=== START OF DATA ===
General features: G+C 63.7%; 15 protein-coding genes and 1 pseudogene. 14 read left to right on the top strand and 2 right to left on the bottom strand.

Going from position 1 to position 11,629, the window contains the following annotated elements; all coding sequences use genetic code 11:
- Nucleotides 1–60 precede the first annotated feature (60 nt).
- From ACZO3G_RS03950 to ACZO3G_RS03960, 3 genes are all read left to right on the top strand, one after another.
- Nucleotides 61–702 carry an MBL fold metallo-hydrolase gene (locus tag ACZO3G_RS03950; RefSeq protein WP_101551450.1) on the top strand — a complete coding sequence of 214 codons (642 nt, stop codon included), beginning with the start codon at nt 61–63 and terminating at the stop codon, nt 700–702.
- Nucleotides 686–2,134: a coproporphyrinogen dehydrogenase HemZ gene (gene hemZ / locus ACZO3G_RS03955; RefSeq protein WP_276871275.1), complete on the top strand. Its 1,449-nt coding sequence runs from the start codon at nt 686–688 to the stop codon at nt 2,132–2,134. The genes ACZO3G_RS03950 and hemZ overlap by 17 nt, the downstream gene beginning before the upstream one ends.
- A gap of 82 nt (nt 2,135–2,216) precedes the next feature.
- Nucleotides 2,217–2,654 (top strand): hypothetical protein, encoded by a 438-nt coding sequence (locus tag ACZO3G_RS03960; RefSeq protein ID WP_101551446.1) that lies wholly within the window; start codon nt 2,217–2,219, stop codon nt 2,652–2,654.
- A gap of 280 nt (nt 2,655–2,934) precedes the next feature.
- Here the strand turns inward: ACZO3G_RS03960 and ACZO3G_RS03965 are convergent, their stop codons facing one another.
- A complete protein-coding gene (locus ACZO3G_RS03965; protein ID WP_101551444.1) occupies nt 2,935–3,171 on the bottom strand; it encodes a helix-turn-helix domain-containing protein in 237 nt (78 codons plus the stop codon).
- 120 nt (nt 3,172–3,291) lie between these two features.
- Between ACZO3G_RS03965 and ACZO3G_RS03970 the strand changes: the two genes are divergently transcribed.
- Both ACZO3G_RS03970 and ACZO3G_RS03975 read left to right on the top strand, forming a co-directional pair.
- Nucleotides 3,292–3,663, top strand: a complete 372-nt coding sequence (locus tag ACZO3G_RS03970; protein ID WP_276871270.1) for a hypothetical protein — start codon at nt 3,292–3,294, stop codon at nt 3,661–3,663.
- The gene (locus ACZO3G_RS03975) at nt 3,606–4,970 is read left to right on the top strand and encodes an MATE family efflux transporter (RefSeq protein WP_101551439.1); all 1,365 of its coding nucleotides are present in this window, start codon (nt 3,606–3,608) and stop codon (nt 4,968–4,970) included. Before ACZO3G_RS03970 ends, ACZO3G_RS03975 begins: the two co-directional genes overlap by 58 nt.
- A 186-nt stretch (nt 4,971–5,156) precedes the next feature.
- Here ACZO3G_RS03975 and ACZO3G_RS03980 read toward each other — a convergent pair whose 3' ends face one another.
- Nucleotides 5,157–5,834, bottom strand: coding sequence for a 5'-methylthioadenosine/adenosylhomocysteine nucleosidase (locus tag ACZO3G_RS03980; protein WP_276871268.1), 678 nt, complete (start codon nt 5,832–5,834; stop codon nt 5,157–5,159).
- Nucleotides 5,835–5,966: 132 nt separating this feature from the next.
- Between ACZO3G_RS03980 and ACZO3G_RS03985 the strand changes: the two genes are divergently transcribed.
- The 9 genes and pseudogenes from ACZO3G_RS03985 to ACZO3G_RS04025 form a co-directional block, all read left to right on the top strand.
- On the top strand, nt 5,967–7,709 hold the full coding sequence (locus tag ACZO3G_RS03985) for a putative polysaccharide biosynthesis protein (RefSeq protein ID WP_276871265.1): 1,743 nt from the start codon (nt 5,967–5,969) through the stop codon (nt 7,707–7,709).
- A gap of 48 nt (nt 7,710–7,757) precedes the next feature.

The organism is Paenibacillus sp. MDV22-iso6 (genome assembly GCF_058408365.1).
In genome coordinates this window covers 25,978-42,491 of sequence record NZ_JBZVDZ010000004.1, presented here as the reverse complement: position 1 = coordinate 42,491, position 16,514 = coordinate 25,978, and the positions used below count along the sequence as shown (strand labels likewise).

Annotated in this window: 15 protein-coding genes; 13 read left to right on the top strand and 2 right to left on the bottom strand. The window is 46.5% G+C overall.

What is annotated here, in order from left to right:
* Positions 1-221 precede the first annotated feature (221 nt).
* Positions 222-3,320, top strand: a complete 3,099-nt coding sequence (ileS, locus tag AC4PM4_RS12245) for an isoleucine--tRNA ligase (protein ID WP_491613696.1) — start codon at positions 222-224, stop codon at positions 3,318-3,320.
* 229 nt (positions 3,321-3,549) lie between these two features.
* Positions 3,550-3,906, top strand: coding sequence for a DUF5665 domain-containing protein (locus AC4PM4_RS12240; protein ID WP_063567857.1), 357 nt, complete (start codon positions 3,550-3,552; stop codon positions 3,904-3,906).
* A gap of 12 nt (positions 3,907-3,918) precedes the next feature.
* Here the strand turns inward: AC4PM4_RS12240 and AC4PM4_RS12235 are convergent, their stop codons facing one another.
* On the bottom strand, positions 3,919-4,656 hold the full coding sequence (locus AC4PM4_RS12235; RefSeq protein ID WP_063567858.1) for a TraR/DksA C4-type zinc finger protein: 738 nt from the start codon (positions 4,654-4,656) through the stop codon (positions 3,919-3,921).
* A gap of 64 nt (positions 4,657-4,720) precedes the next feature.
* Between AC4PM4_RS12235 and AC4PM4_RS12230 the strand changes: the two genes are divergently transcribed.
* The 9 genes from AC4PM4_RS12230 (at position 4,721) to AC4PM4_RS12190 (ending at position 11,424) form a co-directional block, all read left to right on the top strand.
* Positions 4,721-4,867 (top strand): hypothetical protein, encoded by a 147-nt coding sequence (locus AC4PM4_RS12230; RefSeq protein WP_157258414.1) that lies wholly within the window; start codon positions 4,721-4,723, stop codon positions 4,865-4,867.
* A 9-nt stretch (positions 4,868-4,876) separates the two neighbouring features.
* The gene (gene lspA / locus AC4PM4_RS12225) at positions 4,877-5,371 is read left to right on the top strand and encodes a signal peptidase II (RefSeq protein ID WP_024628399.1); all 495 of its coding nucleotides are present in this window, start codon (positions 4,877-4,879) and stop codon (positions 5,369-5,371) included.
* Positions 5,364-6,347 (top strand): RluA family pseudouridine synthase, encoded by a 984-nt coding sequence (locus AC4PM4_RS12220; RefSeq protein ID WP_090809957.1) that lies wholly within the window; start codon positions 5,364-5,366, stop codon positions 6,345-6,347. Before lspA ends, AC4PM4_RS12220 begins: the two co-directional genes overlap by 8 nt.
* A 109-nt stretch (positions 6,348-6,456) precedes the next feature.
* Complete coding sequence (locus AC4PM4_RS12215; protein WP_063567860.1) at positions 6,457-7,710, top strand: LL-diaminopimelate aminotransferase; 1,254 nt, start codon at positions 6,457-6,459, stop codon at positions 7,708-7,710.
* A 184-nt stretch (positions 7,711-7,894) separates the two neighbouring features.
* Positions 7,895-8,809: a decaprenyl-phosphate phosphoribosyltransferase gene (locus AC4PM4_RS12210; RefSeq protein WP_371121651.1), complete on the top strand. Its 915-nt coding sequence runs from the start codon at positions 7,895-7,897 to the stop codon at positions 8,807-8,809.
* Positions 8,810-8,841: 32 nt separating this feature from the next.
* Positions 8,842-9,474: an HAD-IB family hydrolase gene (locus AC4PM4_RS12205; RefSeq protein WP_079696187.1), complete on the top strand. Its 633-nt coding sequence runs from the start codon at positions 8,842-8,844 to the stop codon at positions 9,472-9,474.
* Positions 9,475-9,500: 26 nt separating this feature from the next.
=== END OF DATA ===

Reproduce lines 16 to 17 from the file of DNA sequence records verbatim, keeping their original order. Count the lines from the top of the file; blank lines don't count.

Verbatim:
- The gene (locus ACZO3G_RS03975) at nt 3,606–4,970 is read left to right on the top strand and encodes an MATE family efflux transporter (RefSeq protein WP_101551439.1); all 1,365 of its coding nucleotides are present in this window, start codon (nt 3,606–3,608) and stop codon (nt 4,968–4,970) included. Before ACZO3G_RS03970 ends, ACZO3G_RS03975 begins: the two co-directional genes overlap by 58 nt.
- A 186-nt stretch (nt 4,971–5,156) precedes the next feature.